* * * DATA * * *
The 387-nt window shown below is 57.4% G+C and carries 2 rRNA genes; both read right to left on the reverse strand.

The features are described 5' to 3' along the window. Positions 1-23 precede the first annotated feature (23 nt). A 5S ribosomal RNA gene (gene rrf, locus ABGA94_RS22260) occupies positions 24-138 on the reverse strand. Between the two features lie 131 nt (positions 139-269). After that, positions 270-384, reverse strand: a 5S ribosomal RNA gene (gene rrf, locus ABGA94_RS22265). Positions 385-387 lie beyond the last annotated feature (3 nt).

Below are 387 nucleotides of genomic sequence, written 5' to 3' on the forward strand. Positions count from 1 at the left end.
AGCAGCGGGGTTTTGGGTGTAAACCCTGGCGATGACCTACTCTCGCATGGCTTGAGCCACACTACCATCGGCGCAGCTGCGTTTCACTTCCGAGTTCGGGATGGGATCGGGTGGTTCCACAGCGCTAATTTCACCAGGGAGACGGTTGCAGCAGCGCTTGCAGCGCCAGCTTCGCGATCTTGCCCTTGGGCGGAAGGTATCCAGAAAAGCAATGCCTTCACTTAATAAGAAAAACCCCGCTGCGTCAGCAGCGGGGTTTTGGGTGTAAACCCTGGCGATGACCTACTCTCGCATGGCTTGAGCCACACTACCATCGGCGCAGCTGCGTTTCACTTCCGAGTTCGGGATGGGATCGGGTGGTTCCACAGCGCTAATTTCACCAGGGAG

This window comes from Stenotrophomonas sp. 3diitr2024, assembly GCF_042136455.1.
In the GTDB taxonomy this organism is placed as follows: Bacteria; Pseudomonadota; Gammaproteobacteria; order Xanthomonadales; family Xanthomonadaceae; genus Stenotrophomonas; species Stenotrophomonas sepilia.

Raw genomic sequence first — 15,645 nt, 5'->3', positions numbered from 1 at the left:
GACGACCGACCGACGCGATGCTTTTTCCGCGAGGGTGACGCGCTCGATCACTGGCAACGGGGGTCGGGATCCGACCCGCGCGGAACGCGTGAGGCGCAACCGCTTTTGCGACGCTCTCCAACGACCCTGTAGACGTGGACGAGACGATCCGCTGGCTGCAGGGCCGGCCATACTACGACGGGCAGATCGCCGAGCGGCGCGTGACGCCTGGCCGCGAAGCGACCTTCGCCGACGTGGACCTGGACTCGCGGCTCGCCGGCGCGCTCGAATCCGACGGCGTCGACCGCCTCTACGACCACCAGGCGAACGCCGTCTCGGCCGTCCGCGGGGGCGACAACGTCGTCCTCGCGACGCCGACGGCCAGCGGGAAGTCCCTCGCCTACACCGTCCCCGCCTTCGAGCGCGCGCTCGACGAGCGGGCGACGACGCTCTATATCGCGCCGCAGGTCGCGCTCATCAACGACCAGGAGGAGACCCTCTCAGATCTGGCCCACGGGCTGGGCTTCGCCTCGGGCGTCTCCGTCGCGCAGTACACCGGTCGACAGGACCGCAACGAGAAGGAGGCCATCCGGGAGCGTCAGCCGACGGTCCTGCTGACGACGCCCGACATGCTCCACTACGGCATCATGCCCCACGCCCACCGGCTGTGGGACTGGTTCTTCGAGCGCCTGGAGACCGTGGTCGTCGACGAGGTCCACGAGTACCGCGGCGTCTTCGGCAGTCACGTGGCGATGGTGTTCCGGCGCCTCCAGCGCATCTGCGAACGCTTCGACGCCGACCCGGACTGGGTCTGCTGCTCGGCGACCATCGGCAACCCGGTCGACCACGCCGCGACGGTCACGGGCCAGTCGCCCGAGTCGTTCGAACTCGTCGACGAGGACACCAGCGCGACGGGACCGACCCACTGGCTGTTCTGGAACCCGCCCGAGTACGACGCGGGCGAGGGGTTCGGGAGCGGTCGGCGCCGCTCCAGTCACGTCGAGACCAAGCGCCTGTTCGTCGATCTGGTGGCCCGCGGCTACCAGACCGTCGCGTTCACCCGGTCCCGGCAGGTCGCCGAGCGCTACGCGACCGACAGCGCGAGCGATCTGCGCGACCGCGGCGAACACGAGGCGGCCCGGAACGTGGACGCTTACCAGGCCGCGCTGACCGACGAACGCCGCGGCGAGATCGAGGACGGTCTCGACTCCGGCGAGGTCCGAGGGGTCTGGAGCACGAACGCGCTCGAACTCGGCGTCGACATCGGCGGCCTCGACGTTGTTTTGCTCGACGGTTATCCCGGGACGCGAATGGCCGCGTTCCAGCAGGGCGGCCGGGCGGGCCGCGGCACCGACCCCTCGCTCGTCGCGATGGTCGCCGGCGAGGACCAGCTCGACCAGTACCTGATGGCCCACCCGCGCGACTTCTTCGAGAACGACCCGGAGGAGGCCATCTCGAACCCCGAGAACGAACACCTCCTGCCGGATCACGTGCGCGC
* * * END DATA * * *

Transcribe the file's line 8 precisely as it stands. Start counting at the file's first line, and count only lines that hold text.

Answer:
GACGACCGACCGACGCGATGCTTTTTCCGCGAGGGTGACGCGCTCGATCACTGGCAACGGGGGTCGGGATCCGACCCGCGCGGAACGCGTGAGGCGCAACCGCTTTTGCGACGCTCTCCAACGACCCTGTAGACGTGGACGAGACGATCCGCTGGCTGCAGGGCCGGCCATACTACGACGGGCAGATCGCCGAGCGGCGCGTGACGCCTGGCCGCGAAGCGACCTTCGCCGACGTGGACCTGGACTCGCGGCTCGCCGGCGCGCTCGAATCCGACGGCGTCGACCGCCTCTACGACCACCAGGCGAACGCCGTCTCGGCCGTCCGCGGGGGCGACAACGTCGTCCTCGCGACGCCGACGGCCAGCGGGAAGTCCCTCGCCTACACCGTCCCCGCCTTCGAGCGCGCGCTCGACGAGCGGGCGACGACGCTCTATATCGCGCCGCAGGTCGCGCTCATCAACGACCAGGAGGAGACCCTCTCAGATCTGGCCCACGGGCTGGGCTTCGCCTCGGGCGTCTCCGTCGCGCAGTACACCGGTCGACAGGACCGCAACGAGAAGGAGGCCATCCGGGAGCGTCAGCCGACGGTCCTGCTGACGACGCCCGACATGCTCCACTACGGCATCATGCCCCACGCCCACCGGCTGTGGGACTGGTTCTTCGAGCGCCTGGAGACCGTGGTCGTCGACGAGGTCCACGAGTACCGCGGCGTCTTCGGCAGTCACGTGGCGATGGTGTTCCGGCGCCTCCAGCGCATCTGCGAACGCTTCGACGCCGACCCGGACTGGGTCTGCTGCTCGGCGACCATCGGCAACCCGGTCGACCACGCCGCGACGGTCACGGGCCAGTCGCCCGAGTCGTTCGAACTCGTCGACGAGGACACCAGCGCGACGGGACCGACCCACTGGCTGTTCTGGAACCCGCCCGAGTACGACGCGGGCGAGGGGTTCGGGAGCGGTCGGCGCCGCTCCAGTCACGTCGAGACCAAGCGCCTGTTCGTCGATCTGGTGGCCCGCGGCTACCAGACCGTCGCGTTCACCCGGTCCCGGCAGGTCGCCGAGCGCTACGCGACCGACAGCGCGAGCGATCTGCGCGACCGCGGCGAACACGAGGCGGCCCGGAACGTGGACGCTTACCAGGCCGCGCTGACCGACGAACGCCGCGGCGAGATCGAGGACGGTCTCGACTCCGGCGAGGTCCGAGGGGTCTGGAGCACGAACGCGCTCGAACTCGGCGTCGACATCGGCGGCCTCGACGTTGTTTTGCTCGACGGTTATCCCGGGACGCGAATGGCCGCGTTCCAGCAGGGCGGCCGGGCGGGCCGCGGCACCGACCCCTCGCTCGTCGCGATGGTCGCCGGCGAGGACCAGCTCGACCAGTACCTGATGGCCCACCCGCGCGACTTCTTCGAGAACGACCCGGAGGAGGCCATCTCGAACCCCGAGAACGAACACCTCCTGCCGGATCACGTGCGCGC